Research around Medium Chain Triglycerides (or ‘MCT’s) has focused on beneficial effects for modifying body composition and increasing fat oxidation. Purified medium chain triglycerides, when added to a test diet, have been demonstrated to elicit a more significant decrease in appetite and an increase in fullness compared to coconut oil (source). But, could they also play a role in cognitive function?
Sourced from coconut or palm oil, medium chain triglycerides are fatty acids which are 6-10 carbon atoms in length. Although medium chain triglycerides can be found in coconut oil, only about 65% of the total fatty acid content found there is the medium chain variety. In order to become ‘pure’ medium chain triglyceride oil, fatty acids go through processing steps which include hydrolysis, filtering, and re-esterification.
These unique fatty acids are metabolized differently in both the brain and body compared to long-chain fatty acids, which would be found in foods such as meats, nuts, and avocado. While long-chain triglycerides need a ‘transporter’ (acetylcarnitine transfer system) to transfer into cellular energy pathways, medium chain triglycerides are able to cross into the liver and muscle without a transporter system, making them a much more available energy source (source).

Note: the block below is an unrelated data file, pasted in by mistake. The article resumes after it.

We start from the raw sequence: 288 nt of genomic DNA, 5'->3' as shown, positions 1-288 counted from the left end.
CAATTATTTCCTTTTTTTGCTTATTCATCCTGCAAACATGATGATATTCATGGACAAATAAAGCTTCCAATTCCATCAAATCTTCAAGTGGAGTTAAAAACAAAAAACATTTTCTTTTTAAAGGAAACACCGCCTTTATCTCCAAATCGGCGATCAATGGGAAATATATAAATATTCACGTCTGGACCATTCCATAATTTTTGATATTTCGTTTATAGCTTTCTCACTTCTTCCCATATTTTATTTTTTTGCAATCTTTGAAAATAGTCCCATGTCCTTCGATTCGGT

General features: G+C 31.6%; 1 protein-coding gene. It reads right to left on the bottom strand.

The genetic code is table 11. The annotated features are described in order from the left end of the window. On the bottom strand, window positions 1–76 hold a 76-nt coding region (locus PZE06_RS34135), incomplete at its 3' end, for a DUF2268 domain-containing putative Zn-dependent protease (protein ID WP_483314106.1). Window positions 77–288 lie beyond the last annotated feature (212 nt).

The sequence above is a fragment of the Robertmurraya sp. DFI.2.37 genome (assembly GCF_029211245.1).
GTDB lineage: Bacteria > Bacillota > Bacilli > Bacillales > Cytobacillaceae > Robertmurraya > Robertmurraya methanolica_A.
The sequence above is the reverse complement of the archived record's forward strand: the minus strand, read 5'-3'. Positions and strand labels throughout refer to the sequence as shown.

What do Medium Chain Triglycerides have to do with Brain Function?
A unique benefit of medium chain triglycerides is that they are metabolized to ketone bodies, the same substances that would be produced through nutritional ketosis induced by a ketogenic diet. Once medium chain fatty acids get into the bloodstream, metabolism into ketone bodies (Acetate, Acetoacetate, and D-β-hydroxybutyrate) occurs in the liver (source). When the brain does not have enough glucose available-either through lack of availability or impaired utilization-ketones from MCT’s can be used to act as an alternate fuel source for brain activity.
Why would the brain not be using it’s primary fuel-glucose?
The brain becomes reliant on ketones as an energy source during periods of starvation or in cases where carbohydrate intake is too low to fuel the brain. In mild-moderate Alzheimer’s dementia, decreased activity of a glucose transporter called ‘Glut-1’ has been documented (source). Lack of fuel to brain cells could cause neuronal damage-not good! When glucose is not being transported across the blood brain barrier efficiently, the body can utilize ketones as an alternative energy source for brain cells with implications for cognition and memory. One study submitted to the FDA for clearance of Axona (a Medium Chain Triglyceride based Medical Food for memory loss) demonstrated improved scoring on the AD Assessement Scale-Cognitive sub scale over 45 and 90 days of the product trial. Additionally, medium chain triglycerides have been studied to increase neurogenesis (growth of neurons) and to decrease Amyloid-β plaque in Alzheimer’s pathology (source). Some other cases in which lower glucose brain metabolism has been seen include in young women with polycystic ovary syndrome, pre diabetes in older individuals, and genetic carriers of presenillin 1 (source).
Do you think that you or someone you love could benefit from experimenting with Medium Chain Triglycerides in their diet?
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